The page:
U.S. Treasury yields climbed on Wednesday as investors await a key inflation indicator and assess signs of slowing economic growth.
The yield on the benchmark 10-year Treasury note increased by roughly 6 basis points to 3.033%, while the yield on the 30-year Treasury bond also rose about 6 basis points to 3.182%. Yields move inversely to prices, and a basis point is equal to 0.01%.
The rise for U.S. Treasury yields mirrored similar moves in Europe, where the European Central Bank is following the Federal Reserve in tightening monetary policy.
"While the ECB is worried about the collateral damage to the markets due to the end of QE and rate hikes likely starting in July, they need to understand that the more they do right now, the more it might actually contain the rise in longer term yields," Peter Boockvar, chief investment officer of Bleakley Advisory Group, said in a note to clients.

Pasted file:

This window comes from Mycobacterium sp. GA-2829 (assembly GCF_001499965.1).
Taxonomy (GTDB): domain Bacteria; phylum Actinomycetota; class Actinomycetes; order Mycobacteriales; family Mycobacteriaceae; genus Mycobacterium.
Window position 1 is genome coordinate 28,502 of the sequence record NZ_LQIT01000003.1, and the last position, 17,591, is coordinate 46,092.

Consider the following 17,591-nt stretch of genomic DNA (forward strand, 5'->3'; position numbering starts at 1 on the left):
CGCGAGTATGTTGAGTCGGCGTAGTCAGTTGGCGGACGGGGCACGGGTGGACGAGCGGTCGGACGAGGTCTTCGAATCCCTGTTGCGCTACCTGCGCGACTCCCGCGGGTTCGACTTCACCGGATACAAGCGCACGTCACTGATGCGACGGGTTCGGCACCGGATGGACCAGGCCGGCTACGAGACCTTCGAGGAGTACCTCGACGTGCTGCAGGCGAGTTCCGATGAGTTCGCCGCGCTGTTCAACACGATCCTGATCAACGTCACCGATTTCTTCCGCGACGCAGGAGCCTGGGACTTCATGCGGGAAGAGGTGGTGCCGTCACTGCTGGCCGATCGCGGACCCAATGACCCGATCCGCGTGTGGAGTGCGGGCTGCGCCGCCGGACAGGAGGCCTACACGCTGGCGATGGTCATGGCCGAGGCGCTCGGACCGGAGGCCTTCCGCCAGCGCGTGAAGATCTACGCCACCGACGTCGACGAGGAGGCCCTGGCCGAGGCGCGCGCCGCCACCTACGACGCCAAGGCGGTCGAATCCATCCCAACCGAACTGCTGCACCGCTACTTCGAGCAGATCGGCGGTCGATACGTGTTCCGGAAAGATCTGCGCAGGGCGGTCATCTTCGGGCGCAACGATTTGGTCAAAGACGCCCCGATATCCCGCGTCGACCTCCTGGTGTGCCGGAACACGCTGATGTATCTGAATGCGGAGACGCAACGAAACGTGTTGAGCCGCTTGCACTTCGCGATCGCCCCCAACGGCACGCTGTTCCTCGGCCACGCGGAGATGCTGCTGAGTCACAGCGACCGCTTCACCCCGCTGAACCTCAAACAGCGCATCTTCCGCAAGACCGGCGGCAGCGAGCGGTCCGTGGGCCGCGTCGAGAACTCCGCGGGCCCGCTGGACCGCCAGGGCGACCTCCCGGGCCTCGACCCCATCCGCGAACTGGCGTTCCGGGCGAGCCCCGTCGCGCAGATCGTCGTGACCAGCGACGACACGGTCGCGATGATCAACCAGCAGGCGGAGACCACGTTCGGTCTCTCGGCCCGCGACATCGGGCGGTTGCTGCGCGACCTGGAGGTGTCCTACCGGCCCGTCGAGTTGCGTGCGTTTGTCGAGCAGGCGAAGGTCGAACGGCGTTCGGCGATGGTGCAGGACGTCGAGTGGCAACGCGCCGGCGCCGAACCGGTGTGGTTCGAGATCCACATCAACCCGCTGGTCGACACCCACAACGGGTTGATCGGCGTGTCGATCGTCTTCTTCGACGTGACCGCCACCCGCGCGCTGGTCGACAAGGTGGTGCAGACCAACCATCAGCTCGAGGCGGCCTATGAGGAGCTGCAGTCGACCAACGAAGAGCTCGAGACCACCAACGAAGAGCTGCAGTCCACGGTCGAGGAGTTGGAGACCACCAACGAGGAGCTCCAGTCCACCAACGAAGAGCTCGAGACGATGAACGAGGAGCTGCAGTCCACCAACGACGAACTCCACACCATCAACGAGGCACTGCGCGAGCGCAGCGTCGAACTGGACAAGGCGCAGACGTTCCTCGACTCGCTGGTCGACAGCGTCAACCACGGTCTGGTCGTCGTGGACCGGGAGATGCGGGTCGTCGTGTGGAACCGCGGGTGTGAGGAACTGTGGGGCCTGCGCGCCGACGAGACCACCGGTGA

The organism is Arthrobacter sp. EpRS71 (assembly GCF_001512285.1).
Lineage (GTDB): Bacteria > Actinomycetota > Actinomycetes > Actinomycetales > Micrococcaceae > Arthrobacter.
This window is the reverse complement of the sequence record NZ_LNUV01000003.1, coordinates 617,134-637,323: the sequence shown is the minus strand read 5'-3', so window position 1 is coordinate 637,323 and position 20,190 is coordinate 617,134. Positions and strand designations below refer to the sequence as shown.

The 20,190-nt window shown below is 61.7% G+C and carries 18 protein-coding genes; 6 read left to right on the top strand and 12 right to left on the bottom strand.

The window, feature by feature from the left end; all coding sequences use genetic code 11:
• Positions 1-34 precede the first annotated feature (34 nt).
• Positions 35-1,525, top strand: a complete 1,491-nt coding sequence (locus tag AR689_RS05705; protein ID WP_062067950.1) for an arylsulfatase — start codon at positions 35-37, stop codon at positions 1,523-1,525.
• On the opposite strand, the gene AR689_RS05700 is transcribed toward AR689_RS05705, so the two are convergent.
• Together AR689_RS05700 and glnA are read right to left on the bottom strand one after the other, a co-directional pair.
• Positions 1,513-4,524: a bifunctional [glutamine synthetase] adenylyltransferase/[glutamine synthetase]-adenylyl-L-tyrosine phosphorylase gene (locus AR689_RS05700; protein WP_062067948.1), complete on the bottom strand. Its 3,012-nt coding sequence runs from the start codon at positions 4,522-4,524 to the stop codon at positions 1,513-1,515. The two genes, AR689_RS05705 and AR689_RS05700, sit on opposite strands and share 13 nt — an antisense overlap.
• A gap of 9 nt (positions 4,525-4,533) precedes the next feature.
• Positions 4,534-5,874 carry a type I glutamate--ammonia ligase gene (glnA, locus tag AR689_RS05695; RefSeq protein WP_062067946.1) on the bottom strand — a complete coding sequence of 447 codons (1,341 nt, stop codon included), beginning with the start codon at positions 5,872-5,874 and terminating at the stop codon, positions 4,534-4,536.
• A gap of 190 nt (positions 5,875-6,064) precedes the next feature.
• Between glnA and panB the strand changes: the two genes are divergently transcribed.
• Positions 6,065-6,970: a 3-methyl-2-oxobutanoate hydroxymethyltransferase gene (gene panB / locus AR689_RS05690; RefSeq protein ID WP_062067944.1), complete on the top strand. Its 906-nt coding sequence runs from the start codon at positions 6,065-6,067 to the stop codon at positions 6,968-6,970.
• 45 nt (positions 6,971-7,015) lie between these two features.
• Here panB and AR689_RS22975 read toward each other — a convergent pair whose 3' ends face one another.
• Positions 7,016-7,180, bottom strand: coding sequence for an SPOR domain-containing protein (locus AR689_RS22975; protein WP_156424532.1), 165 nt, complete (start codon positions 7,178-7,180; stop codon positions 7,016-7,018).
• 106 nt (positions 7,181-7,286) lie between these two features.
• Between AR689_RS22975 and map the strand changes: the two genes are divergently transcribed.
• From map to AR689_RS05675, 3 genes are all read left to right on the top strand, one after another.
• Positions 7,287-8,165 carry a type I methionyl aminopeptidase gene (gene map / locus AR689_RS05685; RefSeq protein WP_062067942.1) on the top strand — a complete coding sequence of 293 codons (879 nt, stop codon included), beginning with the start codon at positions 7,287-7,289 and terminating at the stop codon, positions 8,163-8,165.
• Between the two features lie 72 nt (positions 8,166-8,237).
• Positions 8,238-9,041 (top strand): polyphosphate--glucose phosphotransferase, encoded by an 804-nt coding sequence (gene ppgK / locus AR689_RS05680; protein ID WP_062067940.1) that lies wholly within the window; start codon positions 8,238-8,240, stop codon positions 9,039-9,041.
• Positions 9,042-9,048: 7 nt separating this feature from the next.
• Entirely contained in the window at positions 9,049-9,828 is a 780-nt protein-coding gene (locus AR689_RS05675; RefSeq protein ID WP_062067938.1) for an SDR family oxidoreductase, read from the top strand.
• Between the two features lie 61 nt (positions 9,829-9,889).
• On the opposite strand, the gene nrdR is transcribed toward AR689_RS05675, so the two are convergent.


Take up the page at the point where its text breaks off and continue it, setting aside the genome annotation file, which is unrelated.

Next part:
Auctions were held on Wednesday for four-month and 10-year Treasurys. Yields moved higher following the 10-year auction.
On the economic front, mortgage applications fell to their lowest level in more than two decades as rising interest rates appear to be spooking potential buyers.
Meanwhile, a widely tracked Fed gauge is indicating that the U.S. economy could be on course for a second successive quarter of contraction. The Atlanta Fed's GDPNow tracker is pointing to an annualized gain in gross domestic product of just 0.9% for the quarter.
Markets are looking ahead to May's consumer price index reading on Friday, with the print likely to be influential in the scale and speed of the Fed's monetary tightening path.